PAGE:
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Thomas H. Boyle and Robert L. Wick

True-breeding lines of Zinnia marylandica Spooner, Stimart & Boyle [allotetraploids of Z. angustifolia H.B.K. and Z. violacea Cav. (2n = 4x = 46)] were backcrossed with autotetraploid Z. angustifolia (2n = 4x = 44) and Z. violacea (2n = 4x = 48). Seed-generated, backcross (BC1) families were screened for resistance to alternaria blight (Alternaria zinniae Pape), bacterial leaf and flower spot [Xanthomonas campestris pv. zinniae (Hopkins and Dowson) Dye], and powdery mildew (Erysiphe cichoracearum DC. ex Merat). All BC1 families exhibited high levels of resistance to alternaria blight and powdery mildew. BC1 families derived from crossing Z. marylandica with autotetraploid Z. angustifolia were highly resistant to bacterial leaf and flower spot, whereas BC1 families derived from crossing Z. marylandica with autotetraploid Z. violacea were susceptible to this disease. Our results suggest that one Z. angustifolia genome in BC1 allotetraploids is sufficient to confer resistance to A. zinniae and E. cichoracearum, but at least two Z. angustifolia genomes are required in BC1 allotetraploids to provide resistance to X. campestris pv. zinniae.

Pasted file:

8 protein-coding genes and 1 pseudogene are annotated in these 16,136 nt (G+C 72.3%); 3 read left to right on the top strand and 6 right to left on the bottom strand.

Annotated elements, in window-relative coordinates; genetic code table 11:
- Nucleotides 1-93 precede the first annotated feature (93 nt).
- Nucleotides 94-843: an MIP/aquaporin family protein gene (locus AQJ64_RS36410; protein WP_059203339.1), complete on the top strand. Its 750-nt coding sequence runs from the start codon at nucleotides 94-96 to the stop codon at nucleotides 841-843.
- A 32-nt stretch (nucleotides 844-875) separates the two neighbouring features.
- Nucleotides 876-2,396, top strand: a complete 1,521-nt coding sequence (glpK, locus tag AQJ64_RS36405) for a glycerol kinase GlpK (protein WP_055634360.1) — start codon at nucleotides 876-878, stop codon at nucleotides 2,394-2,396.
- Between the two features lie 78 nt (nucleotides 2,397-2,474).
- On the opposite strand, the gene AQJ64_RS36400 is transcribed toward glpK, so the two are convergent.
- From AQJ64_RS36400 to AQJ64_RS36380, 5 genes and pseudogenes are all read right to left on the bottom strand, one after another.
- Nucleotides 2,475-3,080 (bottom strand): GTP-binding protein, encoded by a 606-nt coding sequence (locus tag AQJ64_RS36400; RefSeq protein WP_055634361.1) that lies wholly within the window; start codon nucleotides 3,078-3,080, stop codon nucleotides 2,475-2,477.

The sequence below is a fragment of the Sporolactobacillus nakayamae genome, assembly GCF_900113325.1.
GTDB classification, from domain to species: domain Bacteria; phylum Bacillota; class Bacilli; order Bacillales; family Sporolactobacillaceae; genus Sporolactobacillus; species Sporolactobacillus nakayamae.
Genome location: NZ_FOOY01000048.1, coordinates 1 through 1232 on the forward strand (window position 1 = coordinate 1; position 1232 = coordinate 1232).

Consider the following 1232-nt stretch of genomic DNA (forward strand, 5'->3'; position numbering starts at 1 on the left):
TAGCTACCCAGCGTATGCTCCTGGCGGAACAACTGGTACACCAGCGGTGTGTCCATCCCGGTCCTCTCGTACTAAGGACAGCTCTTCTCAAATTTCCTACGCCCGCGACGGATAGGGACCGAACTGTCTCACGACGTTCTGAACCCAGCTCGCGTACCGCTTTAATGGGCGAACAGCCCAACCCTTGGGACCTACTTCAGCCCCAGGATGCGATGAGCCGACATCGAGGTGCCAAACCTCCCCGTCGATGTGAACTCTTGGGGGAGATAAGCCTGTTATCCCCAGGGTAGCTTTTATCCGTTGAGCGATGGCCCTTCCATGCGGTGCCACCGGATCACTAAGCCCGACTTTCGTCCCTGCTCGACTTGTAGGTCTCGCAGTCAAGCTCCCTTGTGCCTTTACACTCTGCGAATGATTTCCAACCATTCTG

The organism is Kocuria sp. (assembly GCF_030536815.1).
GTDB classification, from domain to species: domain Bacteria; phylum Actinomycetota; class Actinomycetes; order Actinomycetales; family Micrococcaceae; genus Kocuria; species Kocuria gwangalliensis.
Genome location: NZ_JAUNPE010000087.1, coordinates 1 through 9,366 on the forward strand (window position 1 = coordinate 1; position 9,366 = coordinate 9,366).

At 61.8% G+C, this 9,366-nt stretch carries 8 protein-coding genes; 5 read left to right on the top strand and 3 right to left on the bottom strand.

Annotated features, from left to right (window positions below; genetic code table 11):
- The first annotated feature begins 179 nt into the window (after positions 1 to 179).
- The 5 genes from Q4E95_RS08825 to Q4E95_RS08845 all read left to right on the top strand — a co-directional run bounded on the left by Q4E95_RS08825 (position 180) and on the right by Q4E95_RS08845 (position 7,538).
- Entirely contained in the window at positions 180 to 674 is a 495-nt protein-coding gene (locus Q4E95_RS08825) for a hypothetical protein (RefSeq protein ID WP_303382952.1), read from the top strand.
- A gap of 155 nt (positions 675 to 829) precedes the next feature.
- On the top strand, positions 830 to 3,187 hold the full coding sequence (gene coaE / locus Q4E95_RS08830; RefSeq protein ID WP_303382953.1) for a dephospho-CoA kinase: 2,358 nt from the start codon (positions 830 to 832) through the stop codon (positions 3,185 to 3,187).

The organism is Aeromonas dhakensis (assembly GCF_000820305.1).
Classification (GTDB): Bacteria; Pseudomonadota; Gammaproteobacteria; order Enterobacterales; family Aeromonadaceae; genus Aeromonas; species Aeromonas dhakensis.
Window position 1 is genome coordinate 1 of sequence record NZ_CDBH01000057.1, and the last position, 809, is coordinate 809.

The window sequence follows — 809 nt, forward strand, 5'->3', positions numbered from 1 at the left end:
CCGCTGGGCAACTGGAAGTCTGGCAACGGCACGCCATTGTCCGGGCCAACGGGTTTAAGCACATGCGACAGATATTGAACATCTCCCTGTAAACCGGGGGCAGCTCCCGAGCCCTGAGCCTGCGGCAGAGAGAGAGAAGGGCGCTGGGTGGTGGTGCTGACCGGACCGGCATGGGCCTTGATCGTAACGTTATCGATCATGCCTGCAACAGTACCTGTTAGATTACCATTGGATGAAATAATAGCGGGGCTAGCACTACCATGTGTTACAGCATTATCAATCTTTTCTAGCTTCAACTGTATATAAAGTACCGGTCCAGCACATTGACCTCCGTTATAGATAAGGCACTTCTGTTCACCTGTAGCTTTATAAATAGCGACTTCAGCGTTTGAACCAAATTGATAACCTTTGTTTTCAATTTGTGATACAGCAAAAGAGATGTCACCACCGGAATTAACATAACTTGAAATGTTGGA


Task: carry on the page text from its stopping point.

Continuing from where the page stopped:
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Genhua Niu, Minzi Wang, Denise Rodriguez, and Donglin Zhang

or even seasonally in landscapes. Zinnia marylandica is a hybrid between Z. angustifolia and Z. violacea with bright colors and prolific bloom and is resistant to disease, heat, and drought stresses ( Spooner et al., 1991 ). Z. maritima

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Lesley A. Judd, Brian E. Jackson, and William C. Fonteno

25 June 2014, 60 rhizometers were filled with a 3 peat:1 perlite:1 vermiculite (by volume) substrate, which had an initial pH value of 5.8. Zinnia ( Zinnia marylandica ‘Zahara Cherry’; 288-tray; C. Raker & Sons, Inc.) plugs were planted in 40

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John E. Montoya Jr., Michael A. Arnold, Juliana Rangel, Larry R. Stein, and Marco A. Palma

), zinnias ( Zinnia ×marylandica ), and basil ( Ocimum basilicum ) ( Arnold, 2008 ). Cucumber is highly dependent on pollinators for fruit set ( University of Georgia Honey Bee Program, 2019 ). Increased visitation of pollinators has been shown to increase

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Brian Dintelmann, David Trinklein, and Kevin Bradley

’ french marigold ( Tagetes patula ), ‘Prelude’ wax begonia ( Begonia × semperflorens-cultorum ), ‘Titan’ madagascar periwinkle ( Catharanthus roseus ), ‘Double Zahara’ zinnia ( Zinnia marylandica ), and ‘Wizard’ coleus ( Solenostemon scutellarioides

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Frank Balestri and William R. Graves